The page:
Located on a high bluff on the east bank of the Mississippi River across from Louisiana, Vicksburg was built by French colonists in 1719, and the outpost withstood an attack from the native Natchez people. It was incorporated as Vicksburg in 1825 after Methodist missionary Newitt Vick. In the American Civil War, it was a key Confederate river-port, and its July 1863 surrender to Ulysses S. Grant, along with the concurrent Battle of Gettysburg, marked the turning-point of the war. The city is home to three large installations of the United States Army Corps of Engineers, which has often been involved in local flood control.
During the American Civil War, the city finally surrendered during the Siege of Vicksburg, after which the Union Army gained control of the entire Mississippi River. The 47-day siege was intended to starve the city into submission. Its location atop a high bluff overlooking the Mississippi River proved otherwise impregnable to assault by federal troops. The surrender of Vicksburg by Confederate General John C. Pemberton on July 4, 1863, together with the defeat of General Robert E. Lee at Gettysburg the day before, has historically marked the turning point of the Civil War in the Union's favor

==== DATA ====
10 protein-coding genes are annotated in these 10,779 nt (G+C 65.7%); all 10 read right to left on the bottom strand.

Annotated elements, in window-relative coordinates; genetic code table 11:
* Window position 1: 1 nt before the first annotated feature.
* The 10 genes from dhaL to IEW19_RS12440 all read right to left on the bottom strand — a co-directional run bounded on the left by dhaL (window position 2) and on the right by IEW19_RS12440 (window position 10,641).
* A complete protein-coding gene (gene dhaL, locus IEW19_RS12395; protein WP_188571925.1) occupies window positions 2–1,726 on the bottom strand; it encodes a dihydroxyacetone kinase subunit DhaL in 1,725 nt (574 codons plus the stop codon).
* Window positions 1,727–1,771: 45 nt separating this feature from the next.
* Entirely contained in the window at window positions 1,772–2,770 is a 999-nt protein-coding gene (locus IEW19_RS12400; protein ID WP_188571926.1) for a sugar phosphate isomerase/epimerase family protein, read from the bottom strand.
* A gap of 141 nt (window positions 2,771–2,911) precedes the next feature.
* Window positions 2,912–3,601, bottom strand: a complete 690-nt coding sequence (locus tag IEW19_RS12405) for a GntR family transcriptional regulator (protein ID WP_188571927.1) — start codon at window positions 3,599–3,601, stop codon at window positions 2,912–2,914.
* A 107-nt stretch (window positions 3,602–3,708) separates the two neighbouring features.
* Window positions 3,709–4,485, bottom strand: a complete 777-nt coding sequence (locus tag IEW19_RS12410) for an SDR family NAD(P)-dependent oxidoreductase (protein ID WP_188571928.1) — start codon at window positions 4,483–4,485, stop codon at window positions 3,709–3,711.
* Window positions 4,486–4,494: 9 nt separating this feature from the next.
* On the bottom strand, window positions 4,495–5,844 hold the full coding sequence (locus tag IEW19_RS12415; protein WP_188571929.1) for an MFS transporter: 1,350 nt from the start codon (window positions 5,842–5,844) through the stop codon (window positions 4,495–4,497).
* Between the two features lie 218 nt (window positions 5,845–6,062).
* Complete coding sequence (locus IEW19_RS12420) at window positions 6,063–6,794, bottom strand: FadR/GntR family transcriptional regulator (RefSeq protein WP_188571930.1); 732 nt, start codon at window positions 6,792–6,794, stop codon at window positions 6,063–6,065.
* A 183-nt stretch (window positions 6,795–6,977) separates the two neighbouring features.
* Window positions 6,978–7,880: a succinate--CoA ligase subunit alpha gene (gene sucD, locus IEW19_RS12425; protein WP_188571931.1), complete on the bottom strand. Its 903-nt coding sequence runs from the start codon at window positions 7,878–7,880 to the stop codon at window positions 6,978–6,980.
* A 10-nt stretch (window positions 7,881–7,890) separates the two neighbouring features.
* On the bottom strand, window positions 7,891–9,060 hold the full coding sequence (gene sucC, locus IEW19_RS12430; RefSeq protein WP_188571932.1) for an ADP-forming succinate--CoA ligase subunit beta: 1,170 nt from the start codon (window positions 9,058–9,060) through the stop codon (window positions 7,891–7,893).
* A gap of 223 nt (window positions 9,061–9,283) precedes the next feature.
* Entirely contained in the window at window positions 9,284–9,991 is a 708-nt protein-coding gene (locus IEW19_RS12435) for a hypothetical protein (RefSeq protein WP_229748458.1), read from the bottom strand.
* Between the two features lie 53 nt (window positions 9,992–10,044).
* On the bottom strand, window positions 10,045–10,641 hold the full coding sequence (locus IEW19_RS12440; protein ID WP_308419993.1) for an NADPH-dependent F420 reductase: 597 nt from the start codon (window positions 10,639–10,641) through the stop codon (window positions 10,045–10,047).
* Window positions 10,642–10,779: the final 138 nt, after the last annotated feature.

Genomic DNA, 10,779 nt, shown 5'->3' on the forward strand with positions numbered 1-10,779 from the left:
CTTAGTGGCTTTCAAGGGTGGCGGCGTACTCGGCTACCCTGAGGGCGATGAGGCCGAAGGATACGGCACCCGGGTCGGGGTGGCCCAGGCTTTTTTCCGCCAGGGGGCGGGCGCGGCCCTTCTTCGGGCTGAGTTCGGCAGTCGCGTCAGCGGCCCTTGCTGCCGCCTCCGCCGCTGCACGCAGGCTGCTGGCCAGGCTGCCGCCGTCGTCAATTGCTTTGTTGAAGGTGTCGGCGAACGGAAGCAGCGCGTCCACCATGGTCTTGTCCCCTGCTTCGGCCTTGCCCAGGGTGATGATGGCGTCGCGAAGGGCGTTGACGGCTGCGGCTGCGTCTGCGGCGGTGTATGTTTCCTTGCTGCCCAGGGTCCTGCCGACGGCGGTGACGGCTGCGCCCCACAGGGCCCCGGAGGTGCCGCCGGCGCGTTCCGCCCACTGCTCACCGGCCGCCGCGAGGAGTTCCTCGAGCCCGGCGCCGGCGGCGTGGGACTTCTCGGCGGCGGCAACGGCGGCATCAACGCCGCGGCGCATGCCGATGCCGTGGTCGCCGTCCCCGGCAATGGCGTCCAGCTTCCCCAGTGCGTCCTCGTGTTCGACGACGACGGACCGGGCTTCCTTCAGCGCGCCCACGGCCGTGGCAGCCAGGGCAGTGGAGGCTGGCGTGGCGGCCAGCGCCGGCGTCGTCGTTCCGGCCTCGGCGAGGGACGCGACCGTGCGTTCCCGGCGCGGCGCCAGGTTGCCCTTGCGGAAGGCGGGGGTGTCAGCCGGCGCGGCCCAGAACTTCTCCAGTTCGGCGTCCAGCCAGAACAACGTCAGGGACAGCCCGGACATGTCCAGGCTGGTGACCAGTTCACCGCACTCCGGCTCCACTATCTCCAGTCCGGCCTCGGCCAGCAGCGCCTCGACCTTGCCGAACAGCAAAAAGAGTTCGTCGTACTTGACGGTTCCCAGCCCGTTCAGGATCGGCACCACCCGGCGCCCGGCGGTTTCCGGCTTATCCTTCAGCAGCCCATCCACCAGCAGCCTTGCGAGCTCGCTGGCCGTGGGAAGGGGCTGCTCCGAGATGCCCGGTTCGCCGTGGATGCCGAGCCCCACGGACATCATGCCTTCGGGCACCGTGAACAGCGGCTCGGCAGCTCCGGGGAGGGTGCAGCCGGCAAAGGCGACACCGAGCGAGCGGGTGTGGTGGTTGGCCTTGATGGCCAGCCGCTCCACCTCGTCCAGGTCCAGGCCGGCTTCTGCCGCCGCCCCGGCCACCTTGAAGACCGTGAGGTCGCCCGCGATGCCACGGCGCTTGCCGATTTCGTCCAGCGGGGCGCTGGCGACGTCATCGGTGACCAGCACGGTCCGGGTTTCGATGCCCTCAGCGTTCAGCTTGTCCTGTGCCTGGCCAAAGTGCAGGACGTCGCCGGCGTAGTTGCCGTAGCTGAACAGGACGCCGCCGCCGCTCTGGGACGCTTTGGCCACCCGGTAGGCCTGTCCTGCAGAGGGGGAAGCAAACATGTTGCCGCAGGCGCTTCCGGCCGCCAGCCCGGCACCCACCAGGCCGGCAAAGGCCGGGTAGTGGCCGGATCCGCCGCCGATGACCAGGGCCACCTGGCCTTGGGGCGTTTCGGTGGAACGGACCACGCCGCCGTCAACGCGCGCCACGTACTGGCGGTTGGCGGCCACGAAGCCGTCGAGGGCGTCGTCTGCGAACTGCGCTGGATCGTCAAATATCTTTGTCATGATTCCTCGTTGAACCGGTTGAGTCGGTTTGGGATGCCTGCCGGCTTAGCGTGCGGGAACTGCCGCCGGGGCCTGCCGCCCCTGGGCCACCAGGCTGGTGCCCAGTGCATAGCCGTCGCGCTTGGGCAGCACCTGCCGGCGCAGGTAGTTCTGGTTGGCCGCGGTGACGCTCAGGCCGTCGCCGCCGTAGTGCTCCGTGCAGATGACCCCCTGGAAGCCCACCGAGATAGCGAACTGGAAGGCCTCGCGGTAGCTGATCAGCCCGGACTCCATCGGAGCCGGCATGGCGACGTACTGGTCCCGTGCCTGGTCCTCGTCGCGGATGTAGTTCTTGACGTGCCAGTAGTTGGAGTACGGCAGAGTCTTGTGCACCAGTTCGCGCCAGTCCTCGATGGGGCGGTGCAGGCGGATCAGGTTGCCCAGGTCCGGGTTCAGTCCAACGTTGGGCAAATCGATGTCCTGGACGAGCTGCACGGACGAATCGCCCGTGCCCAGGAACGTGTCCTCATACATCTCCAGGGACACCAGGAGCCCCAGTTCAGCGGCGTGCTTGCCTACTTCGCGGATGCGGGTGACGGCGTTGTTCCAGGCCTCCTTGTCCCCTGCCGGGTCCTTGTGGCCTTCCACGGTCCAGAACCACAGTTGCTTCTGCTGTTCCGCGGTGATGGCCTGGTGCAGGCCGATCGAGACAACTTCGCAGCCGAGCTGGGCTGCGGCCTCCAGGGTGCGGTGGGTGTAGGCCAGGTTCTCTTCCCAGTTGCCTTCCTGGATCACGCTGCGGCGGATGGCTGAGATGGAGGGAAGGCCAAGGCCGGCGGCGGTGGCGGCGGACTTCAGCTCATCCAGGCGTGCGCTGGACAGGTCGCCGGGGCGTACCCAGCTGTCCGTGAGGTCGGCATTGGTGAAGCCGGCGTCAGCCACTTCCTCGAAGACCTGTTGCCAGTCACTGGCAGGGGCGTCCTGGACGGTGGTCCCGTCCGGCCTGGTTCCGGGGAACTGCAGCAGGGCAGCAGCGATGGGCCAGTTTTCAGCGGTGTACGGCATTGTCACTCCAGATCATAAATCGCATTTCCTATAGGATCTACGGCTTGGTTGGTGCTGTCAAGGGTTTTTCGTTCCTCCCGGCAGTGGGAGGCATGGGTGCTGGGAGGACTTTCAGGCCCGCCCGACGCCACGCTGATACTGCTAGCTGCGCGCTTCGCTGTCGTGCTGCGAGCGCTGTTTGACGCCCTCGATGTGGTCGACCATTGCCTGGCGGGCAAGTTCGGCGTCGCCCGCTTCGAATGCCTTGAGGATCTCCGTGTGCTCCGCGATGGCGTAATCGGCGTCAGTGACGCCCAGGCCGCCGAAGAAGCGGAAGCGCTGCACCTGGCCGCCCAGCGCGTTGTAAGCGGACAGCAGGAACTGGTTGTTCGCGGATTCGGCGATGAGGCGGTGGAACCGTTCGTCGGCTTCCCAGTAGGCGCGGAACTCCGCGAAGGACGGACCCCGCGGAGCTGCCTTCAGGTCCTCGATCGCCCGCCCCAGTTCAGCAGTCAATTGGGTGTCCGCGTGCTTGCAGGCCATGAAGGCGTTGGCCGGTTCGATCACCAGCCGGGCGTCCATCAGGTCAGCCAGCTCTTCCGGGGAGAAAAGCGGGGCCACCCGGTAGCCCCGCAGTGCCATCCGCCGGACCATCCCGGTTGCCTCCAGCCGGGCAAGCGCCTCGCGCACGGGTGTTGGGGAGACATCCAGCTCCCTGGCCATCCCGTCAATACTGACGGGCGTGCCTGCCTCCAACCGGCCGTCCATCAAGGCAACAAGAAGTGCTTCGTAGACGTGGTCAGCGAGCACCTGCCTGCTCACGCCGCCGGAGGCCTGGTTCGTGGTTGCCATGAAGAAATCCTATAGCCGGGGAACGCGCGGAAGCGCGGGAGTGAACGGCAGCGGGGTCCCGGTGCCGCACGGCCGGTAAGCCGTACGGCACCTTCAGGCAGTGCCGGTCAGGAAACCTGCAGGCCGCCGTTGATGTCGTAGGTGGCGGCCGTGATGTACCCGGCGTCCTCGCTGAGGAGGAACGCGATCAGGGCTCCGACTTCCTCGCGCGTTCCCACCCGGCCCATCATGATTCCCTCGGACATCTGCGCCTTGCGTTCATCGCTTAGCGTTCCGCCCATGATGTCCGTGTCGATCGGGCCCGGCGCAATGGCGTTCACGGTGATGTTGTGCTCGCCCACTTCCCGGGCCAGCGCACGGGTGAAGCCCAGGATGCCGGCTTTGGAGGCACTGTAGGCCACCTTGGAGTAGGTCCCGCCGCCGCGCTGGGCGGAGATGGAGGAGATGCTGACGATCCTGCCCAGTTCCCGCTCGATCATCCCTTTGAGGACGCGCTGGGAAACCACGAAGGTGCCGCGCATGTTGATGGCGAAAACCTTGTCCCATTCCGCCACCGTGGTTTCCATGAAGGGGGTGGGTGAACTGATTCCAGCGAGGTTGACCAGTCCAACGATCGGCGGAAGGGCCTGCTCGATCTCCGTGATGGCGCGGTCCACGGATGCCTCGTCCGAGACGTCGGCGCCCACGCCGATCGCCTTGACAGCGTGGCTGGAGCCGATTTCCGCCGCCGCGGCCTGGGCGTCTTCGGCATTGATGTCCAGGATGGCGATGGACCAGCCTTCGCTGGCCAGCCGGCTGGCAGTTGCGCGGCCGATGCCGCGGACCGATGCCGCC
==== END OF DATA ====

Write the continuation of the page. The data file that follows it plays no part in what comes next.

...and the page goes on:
In the first few years after the Civil War, white Confederate veterans developed the Ku Klux Klan, beginning in Tennessee; it had chapters throughout the South and attacked freedmen and their supporters. It was suppressed about 1870. By the mid-1870s, new white paramilitary groups had arisen in the Deep South, including the Red Shirts in Mississippi, as whites struggled to regain political and social power over the black majority. Elections were marked by violence and fraud as white Democrats worked to suppress black Republican voting.en.wikipedia.org